Beets have been cultivated for about 4 thousand years. I suppose this fact alone is capable of making beets seem old fashioned. Or at least just old. I really didn’t have anything against beets for most of my life, indeed, I didn’t really acknowlege their existence until I made a simple, dreadful error in a caffeteria line. I really love canberry sauce, the kind that comes in a can. So whatever cook decided to put out thinly sliced beets sometime in November was playing a particularly cruel joke on yours truely. Nevertheless, with my extra large helping of beet, not cranberry sauce, I made the best of it and ate them. They were pretty good, but I couldn’t help holding a little grudge against beets after that. (They could have at least warned me they were beets)
Thus it was only with passing notice that I helped my wife plant our first garden. My parents plow up a chunk of ground, and a small corner had been cordoned off for us to frolic in. We were given a gift certificate for a mail order seed catalog, which had a (small) organic section. After drooling over glossy pictures of incredible veggies, we picked some names off the organic list that promised to generate veggies identical to the ones in the photos. There were a number of common foods we skipped due to prolific abundance at the organic market, or lack of interest. (Lima beans are just gross.) So we ordered cucumber, okra, carots, and beets.
Had I paid any attention to the world around me growing up, I would have surely noted that beets grow well in the south. Soft soil, plenty of sunlight, and if you haul it in, lots of water. These are about the only things that beets need to grow. And grow. And perhaps multiply a few times undergound in the dead of night. No matter who is to blame, by mid July we were harvesting beets about every 3 days, and coming back with bags full. At first we just sat them on the counter and padded each other on the backs saying ‘You’re a really good gardener!’ and ‘No! You’re a really good gardener!’ and then ‘What do we do with them??’ We ate some of the greens in salad, and tried a few raw beets sliced up, and then decided that raw beets were hard to eat. And that’s how I came to know Borsch. Hailing from the ancient culinary seeds of Unkraininan survival manuals, Borsch is a soup made from beets. We pulled out our trusty Nourishing Traditions, looked up beets, flipped over to beet soup (page 220) and started happily making dinner. What’s that? Ah, yes. I told you I met Borsch, and here I am talking about beet soup. Well, we made a few changes to the recipe. For instance, the recipe expressly forbids the use of meat stock, which is the staring point of many Eastern European traditional recipes. Also, we happened to have several heads of garlic that were begging to be eaten. So with the stock, garlic, and beets, we were ready to go. Oh, we may have tossed in an onion. And some carrots. but this is precisly the spirit of traditional Borsch: Start cooking beets, add stuff that tastes good. And in spite of my misgivings, I really liked the stuff. We started eating Borsch at least once a week. We had beet greens in our salad, and baked beets as side dishes. We even tried to preserve some by fermenting them in jars, as prescribed on page 98, but that experiment didn’t work. Other than pickling failures, I learned to enjoy beets-even love them. The fresh, earthy flavor they impart, even when cooked, gives a delightful tone to the meal.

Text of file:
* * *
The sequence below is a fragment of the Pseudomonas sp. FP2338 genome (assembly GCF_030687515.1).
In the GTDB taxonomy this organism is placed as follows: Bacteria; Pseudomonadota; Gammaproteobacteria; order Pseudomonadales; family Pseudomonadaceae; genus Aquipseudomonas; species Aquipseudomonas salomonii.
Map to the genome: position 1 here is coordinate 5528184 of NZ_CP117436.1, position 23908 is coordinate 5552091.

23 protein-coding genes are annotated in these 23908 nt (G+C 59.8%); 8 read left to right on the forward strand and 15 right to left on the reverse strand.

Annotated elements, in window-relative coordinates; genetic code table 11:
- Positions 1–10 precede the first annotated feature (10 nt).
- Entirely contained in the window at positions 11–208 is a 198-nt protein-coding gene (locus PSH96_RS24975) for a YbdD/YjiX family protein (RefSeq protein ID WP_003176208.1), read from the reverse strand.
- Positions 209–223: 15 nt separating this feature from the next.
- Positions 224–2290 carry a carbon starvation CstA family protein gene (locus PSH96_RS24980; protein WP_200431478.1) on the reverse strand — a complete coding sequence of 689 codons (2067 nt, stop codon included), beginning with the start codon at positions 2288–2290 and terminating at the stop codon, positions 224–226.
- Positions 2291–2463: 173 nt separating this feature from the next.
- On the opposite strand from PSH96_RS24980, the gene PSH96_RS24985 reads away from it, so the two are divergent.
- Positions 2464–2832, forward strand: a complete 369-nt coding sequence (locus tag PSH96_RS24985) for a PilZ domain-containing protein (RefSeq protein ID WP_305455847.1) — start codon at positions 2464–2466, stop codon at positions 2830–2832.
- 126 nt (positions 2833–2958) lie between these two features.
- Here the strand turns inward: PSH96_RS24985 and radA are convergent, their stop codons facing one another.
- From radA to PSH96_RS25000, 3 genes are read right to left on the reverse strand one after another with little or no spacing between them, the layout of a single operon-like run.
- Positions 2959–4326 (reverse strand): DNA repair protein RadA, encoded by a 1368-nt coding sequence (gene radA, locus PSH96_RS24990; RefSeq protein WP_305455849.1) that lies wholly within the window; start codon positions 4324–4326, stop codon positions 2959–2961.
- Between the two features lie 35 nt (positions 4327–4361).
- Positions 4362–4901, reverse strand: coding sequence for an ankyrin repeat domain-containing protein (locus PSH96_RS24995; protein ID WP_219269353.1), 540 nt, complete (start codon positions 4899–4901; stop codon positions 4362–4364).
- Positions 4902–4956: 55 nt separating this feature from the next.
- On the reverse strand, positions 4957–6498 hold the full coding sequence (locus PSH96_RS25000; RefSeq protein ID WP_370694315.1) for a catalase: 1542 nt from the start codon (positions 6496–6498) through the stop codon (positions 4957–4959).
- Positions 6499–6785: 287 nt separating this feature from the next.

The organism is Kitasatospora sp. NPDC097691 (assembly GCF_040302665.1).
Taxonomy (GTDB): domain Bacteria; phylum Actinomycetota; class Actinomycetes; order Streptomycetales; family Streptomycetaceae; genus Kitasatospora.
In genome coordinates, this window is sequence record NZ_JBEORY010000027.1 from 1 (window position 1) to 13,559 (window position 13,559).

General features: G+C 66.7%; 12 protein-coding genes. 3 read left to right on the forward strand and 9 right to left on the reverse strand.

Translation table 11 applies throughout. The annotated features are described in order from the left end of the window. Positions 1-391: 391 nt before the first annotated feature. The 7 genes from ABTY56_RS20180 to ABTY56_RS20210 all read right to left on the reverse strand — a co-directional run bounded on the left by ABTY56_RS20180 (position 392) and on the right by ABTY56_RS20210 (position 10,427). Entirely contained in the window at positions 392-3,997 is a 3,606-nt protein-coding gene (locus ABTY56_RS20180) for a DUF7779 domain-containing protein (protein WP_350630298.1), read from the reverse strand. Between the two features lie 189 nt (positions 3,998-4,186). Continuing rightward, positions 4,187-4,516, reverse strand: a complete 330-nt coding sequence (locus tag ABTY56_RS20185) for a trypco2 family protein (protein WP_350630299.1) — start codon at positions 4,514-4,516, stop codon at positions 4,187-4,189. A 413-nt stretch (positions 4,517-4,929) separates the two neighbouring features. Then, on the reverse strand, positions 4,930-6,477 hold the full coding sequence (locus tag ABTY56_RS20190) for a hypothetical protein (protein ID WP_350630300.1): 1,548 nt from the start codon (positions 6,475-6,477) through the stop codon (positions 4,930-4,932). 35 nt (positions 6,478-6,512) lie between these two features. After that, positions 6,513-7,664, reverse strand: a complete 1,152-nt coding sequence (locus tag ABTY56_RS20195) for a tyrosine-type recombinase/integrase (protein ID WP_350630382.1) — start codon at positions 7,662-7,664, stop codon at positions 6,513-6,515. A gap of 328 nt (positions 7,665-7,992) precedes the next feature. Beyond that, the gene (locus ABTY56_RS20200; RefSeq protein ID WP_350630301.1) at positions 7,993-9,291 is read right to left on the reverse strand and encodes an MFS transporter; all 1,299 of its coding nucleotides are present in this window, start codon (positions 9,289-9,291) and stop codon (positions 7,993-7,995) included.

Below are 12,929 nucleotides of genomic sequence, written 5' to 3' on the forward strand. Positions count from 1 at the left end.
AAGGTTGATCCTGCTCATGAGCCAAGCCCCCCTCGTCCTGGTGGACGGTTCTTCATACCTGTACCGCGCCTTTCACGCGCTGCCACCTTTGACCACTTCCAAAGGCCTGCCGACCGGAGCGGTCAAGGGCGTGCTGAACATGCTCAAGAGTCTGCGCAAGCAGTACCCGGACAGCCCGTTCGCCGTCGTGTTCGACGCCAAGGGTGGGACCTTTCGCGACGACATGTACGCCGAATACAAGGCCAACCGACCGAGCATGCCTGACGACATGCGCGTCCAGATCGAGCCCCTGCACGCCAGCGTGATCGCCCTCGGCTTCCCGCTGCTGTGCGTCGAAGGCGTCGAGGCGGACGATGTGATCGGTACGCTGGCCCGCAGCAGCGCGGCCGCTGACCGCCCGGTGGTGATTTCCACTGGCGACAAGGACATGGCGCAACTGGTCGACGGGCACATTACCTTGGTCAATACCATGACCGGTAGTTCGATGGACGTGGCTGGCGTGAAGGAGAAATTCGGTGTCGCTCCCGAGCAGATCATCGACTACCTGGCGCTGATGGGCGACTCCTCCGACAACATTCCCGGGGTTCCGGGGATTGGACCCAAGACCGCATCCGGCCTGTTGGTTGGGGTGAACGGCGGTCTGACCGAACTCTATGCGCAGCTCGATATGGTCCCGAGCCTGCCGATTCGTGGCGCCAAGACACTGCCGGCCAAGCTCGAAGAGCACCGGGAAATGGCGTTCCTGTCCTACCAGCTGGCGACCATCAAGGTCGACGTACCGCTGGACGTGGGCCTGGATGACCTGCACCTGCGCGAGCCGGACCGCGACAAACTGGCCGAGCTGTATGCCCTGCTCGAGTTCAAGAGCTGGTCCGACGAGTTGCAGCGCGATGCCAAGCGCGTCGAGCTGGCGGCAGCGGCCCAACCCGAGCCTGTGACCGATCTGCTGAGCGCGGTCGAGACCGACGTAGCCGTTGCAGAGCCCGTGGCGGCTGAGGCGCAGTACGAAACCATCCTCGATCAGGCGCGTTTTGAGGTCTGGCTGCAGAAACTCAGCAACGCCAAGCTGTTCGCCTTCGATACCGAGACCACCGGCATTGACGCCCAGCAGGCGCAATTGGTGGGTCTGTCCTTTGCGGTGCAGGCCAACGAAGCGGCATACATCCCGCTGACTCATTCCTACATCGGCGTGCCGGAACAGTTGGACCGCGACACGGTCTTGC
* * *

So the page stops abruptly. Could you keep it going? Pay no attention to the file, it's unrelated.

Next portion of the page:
So, if you have an infestation of beet, I suggest Borsch.